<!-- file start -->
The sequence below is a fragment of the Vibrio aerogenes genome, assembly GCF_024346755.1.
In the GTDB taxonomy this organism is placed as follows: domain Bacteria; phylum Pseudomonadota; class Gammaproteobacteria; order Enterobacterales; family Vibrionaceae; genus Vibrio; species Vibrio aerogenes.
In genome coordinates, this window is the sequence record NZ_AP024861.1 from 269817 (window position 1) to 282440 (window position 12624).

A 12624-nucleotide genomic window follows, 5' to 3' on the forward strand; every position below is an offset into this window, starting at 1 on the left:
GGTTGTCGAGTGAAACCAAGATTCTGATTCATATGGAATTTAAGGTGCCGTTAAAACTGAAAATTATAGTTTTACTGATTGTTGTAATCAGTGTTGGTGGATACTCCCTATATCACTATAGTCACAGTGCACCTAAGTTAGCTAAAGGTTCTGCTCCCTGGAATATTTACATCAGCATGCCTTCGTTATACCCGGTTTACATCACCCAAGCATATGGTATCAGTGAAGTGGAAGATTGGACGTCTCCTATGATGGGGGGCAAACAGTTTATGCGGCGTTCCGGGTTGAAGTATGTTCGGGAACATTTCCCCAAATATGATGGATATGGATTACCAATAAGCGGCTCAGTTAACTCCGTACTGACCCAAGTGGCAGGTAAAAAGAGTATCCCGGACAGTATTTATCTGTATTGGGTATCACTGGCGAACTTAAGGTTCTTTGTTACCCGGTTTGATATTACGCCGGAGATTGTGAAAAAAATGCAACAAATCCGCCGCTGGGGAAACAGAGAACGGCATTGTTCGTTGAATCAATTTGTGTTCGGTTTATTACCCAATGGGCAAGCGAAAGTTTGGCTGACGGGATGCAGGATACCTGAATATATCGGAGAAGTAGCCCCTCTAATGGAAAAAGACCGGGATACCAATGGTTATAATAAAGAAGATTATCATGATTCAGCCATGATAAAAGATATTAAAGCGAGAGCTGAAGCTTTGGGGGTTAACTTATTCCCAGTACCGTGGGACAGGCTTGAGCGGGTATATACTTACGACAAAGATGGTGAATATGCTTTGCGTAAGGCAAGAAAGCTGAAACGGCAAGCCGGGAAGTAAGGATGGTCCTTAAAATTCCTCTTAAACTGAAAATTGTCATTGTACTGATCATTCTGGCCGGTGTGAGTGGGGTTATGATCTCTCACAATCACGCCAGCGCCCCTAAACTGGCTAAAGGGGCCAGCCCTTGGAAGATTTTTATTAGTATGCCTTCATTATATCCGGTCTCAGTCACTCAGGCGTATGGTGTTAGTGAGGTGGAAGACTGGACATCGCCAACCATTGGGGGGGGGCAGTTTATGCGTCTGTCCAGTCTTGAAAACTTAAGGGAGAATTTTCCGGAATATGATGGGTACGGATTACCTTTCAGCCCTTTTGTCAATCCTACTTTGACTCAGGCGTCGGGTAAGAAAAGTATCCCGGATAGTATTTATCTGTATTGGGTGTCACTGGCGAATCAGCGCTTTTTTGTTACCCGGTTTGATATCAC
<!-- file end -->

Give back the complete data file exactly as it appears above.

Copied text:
The sequence below is a fragment of the Vibrio aerogenes genome, assembly GCF_024346755.1.
In the GTDB taxonomy this organism is placed as follows: domain Bacteria; phylum Pseudomonadota; class Gammaproteobacteria; order Enterobacterales; family Vibrionaceae; genus Vibrio; species Vibrio aerogenes.
In genome coordinates, this window is the sequence record NZ_AP024861.1 from 269817 (window position 1) to 282440 (window position 12624).

A 12624-nucleotide genomic window follows, 5' to 3' on the forward strand; every position below is an offset into this window, starting at 1 on the left:
GGTTGTCGAGTGAAACCAAGATTCTGATTCATATGGAATTTAAGGTGCCGTTAAAACTGAAAATTATAGTTTTACTGATTGTTGTAATCAGTGTTGGTGGATACTCCCTATATCACTATAGTCACAGTGCACCTAAGTTAGCTAAAGGTTCTGCTCCCTGGAATATTTACATCAGCATGCCTTCGTTATACCCGGTTTACATCACCCAAGCATATGGTATCAGTGAAGTGGAAGATTGGACGTCTCCTATGATGGGGGGCAAACAGTTTATGCGGCGTTCCGGGTTGAAGTATGTTCGGGAACATTTCCCCAAATATGATGGATATGGATTACCAATAAGCGGCTCAGTTAACTCCGTACTGACCCAAGTGGCAGGTAAAAAGAGTATCCCGGACAGTATTTATCTGTATTGGGTATCACTGGCGAACTTAAGGTTCTTTGTTACCCGGTTTGATATTACGCCGGAGATTGTGAAAAAAATGCAACAAATCCGCCGCTGGGGAAACAGAGAACGGCATTGTTCGTTGAATCAATTTGTGTTCGGTTTATTACCCAATGGGCAAGCGAAAGTTTGGCTGACGGGATGCAGGATACCTGAATATATCGGAGAAGTAGCCCCTCTAATGGAAAAAGACCGGGATACCAATGGTTATAATAAAGAAGATTATCATGATTCAGCCATGATAAAAGATATTAAAGCGAGAGCTGAAGCTTTGGGGGTTAACTTATTCCCAGTACCGTGGGACAGGCTTGAGCGGGTATATACTTACGACAAAGATGGTGAATATGCTTTGCGTAAGGCAAGAAAGCTGAAACGGCAAGCCGGGAAGTAAGGATGGTCCTTAAAATTCCTCTTAAACTGAAAATTGTCATTGTACTGATCATTCTGGCCGGTGTGAGTGGGGTTATGATCTCTCACAATCACGCCAGCGCCCCTAAACTGGCTAAAGGGGCCAGCCCTTGGAAGATTTTTATTAGTATGCCTTCATTATATCCGGTCTCAGTCACTCAGGCGTATGGTGTTAGTGAGGTGGAAGACTGGACATCGCCAACCATTGGGGGGGGGCAGTTTATGCGTCTGTCCAGTCTTGAAAACTTAAGGGAGAATTTTCCGGAATATGATGGGTACGGATTACCTTTCAGCCCTTTTGTCAATCCTACTTTGACTCAGGCGTCGGGTAAGAAAAGTATCCCGGATAGTATTTATCTGTATTGGGTGTCACTGGCGAATCAGCGCTTTTTTGTTACCCGGTTTGATATCAC